Shame vs Guilt: Transcending Shame
Many people use the words shame and guilt interchangeably, but they actually refer to different experiences. Guilt and shame do sometimes go hand in hand; the same experience may give rise to both feelings, but guilt reflects how we feel about ourselves and shame involves an awareness that our actions have injured someone else. In other words, shame relates to how we feel about how we have hurt others, while, feelings of guilt relate to how we feel about what we have done — who I am versus what I did.
Reactions to Guilt and Shame
People respond differently to feelings of shame or guilt. Guilt tends to elicit more constructive responses, particularly those that seek to mend the damage done. Guilt is tied to beliefs about what is right and wrong, and how we can right what we have wronged. As a result, guilt is an important tool in maintaining standards of right and wrong in individuals and society as a whole.
Shame on the other hand, emphasizes what is wrong with us as human beings. It leads those who feel shameful to feel poorly about themselves, rather than just about the actions they have taken. This results in introverted behavior — avoiding others, hiding from view, skipping social events. Therefore, shame can be more problematical than guilt, as it is often less constructive than guilt. Shame can lead someone to withdraw from social situations and adopt a subsequent defensive, aggressive, which exacerbates conflict.
People cope with shame in many ways. Following is a list of common behaviors that can arise from those feeling shameful:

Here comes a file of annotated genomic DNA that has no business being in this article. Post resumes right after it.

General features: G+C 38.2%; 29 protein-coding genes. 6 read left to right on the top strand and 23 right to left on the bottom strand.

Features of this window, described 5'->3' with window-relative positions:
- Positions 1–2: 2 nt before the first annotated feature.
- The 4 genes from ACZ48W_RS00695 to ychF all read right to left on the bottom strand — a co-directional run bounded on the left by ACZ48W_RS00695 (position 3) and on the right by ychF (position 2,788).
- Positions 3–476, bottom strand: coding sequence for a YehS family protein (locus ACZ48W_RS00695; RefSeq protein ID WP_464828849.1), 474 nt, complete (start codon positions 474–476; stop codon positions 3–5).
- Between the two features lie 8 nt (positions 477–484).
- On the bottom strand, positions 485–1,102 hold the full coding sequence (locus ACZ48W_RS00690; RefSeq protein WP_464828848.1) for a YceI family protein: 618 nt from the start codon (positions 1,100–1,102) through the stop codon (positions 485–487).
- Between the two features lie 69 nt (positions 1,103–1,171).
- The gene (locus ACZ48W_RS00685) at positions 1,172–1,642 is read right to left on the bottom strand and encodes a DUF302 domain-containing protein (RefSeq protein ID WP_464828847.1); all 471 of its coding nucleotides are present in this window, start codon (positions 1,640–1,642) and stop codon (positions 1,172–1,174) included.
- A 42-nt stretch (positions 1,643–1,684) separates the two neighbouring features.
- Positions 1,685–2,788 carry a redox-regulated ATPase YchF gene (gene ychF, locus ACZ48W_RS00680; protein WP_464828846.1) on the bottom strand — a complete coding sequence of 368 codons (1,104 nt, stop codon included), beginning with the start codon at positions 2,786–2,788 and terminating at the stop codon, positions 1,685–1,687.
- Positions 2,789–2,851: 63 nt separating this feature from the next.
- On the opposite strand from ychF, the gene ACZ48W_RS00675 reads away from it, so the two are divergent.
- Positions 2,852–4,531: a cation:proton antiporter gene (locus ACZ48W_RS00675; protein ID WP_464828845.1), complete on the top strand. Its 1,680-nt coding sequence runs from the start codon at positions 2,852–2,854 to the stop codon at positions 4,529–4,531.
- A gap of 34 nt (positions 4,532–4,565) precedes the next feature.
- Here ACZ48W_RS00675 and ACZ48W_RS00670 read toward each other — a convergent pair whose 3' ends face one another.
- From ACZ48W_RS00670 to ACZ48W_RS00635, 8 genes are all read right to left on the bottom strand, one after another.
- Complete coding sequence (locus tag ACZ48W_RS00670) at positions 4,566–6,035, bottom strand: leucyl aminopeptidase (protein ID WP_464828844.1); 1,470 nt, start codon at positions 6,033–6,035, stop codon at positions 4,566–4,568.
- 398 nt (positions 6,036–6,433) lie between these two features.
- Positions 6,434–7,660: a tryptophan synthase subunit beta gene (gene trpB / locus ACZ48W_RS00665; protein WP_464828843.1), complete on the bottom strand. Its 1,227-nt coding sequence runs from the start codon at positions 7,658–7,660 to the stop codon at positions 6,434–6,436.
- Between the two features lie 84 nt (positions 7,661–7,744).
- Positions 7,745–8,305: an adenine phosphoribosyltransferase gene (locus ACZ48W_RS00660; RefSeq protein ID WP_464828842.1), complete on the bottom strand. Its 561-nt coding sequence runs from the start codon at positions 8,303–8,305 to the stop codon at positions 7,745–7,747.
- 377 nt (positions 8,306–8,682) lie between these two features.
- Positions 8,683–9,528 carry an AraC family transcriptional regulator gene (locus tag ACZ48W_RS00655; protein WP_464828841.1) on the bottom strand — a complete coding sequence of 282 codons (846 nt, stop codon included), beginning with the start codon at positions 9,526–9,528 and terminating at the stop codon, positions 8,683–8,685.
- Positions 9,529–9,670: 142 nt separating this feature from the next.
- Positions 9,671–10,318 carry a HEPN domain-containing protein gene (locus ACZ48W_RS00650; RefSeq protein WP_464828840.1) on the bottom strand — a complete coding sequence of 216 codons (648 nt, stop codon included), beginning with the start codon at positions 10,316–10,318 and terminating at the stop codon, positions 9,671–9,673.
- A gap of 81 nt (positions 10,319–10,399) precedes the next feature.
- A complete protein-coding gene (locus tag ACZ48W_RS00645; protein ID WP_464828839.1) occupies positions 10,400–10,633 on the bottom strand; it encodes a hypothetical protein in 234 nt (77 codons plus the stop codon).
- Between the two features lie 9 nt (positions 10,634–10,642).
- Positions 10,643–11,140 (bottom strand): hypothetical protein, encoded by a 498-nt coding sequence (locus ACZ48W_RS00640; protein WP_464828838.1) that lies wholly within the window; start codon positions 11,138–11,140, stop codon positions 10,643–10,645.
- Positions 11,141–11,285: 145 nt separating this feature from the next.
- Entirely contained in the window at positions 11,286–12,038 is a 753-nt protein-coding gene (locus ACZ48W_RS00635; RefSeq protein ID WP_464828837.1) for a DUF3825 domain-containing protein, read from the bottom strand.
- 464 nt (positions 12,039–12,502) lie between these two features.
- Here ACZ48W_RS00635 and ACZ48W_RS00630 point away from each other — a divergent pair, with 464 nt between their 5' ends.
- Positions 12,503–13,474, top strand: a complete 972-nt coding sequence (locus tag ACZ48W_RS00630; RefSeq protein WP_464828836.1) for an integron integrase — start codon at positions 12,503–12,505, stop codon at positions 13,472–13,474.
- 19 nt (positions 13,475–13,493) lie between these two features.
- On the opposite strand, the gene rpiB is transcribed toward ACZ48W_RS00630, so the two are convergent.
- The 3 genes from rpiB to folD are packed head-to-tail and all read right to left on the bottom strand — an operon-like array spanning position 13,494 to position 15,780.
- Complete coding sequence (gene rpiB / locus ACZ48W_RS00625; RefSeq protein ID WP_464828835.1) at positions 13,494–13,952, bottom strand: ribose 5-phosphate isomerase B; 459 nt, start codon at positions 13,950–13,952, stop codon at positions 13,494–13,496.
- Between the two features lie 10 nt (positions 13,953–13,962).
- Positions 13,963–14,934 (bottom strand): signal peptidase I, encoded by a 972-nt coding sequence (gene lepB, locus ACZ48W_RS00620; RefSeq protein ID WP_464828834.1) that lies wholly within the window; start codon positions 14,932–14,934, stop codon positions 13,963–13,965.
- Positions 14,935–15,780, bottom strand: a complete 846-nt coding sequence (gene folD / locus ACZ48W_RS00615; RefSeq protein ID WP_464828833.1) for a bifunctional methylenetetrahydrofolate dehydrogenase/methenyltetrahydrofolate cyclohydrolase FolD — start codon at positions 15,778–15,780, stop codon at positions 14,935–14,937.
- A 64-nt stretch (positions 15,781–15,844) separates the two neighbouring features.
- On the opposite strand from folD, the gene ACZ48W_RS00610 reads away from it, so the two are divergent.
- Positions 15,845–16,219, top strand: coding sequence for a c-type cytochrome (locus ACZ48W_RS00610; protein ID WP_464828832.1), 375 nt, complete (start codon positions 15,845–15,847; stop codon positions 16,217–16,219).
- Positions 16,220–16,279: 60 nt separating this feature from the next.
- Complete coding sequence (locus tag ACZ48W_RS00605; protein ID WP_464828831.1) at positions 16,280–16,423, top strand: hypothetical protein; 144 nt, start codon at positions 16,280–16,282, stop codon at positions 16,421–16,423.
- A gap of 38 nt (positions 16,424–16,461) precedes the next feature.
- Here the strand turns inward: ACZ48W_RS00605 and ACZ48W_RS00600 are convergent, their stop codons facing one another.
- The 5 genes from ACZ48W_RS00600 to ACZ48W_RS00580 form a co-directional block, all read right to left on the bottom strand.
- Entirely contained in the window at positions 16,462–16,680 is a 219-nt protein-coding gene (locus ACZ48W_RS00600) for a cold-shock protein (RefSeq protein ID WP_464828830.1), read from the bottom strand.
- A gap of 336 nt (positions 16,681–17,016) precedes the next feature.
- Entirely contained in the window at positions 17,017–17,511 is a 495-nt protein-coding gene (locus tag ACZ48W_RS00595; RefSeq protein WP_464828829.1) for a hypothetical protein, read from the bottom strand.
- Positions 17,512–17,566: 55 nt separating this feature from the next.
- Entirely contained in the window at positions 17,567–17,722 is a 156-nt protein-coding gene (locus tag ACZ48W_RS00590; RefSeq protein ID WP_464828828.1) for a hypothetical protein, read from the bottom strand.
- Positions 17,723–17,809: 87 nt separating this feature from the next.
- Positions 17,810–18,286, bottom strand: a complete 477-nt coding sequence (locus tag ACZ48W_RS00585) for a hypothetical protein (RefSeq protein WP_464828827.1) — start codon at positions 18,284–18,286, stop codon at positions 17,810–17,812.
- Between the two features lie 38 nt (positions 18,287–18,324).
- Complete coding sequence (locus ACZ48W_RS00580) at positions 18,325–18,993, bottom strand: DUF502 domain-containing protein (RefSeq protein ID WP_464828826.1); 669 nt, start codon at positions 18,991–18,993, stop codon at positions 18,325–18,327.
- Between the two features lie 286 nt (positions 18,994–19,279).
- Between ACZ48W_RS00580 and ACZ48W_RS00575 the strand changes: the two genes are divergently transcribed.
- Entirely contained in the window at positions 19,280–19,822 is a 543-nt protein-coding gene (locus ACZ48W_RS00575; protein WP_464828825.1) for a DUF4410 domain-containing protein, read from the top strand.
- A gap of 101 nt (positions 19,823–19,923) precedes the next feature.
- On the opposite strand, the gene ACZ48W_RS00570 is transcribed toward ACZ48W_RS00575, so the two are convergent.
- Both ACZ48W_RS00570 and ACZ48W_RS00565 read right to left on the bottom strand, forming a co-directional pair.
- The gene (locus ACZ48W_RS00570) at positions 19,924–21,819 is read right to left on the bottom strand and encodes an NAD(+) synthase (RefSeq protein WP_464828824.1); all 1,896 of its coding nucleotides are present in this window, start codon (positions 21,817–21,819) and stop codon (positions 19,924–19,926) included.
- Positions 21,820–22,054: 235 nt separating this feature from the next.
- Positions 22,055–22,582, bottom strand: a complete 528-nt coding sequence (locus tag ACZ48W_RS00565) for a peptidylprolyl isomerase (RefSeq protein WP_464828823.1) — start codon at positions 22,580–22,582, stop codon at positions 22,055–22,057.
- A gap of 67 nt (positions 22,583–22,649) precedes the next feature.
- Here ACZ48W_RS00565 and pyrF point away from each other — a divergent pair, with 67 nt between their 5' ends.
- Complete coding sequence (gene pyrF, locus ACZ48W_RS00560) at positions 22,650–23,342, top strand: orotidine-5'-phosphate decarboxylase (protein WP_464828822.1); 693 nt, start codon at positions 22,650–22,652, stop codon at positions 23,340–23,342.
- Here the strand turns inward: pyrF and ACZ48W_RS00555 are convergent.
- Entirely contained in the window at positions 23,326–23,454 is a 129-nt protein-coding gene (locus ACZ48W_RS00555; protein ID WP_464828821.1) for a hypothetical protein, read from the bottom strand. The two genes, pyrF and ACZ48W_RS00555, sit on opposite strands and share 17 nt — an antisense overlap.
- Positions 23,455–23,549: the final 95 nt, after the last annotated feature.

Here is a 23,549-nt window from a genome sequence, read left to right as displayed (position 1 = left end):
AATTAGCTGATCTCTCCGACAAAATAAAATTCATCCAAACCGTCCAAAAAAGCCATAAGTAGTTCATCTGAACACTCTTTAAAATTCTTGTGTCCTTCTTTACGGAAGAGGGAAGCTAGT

- Attacking or striking out at other people. In an attempt to feel better about themselves, people who feel shame will often put others down in an attempt to make themselves feel better. This may produce short-term relief from shame, in the long term, it only strengthens the emotion.
- Seeking power and perfection. People try to overcome their shame by preventing the possibility of future shame. One obvious way to do this is to pursue perfection, which inevitably fail and causes more problems. People coping with shame also seek out power, which makes them feel more valuable.
- Blaming others. We can transcend both guilt and shame by blaming our faults on others. Conversely, we can take the tact of being overly nice. By pleasing people, we are attempting to prove our worth. This only results in covering up our true feelings.
- Withdrawing. By withdrawing from the real world, we can numb ourselves to the feelings of guilt and shame. Again while this may provide temporary relief, the long term effects are often negative, and usually just passes the feelings of guilt and shame to others.
Guilt and Shame in Society
Both guilt and shame are important social factors, and are inextricably tied to social situations. Our ideas what is right and wrong come from social situations, and as a result, they are perfect places for parents, teachers and family to reinforce a positive self-esteem and sense of worth in others.
By exhibiting empathy and caring for others, we indicate that doing something wrong doesn’t necessarily reflect on the person as a whole. By differentiating between the situation and the person involved, it is possible to prevent shame and its negative effects, while still encouraging a sense of right, wrong, and even a healthy dose of guilt.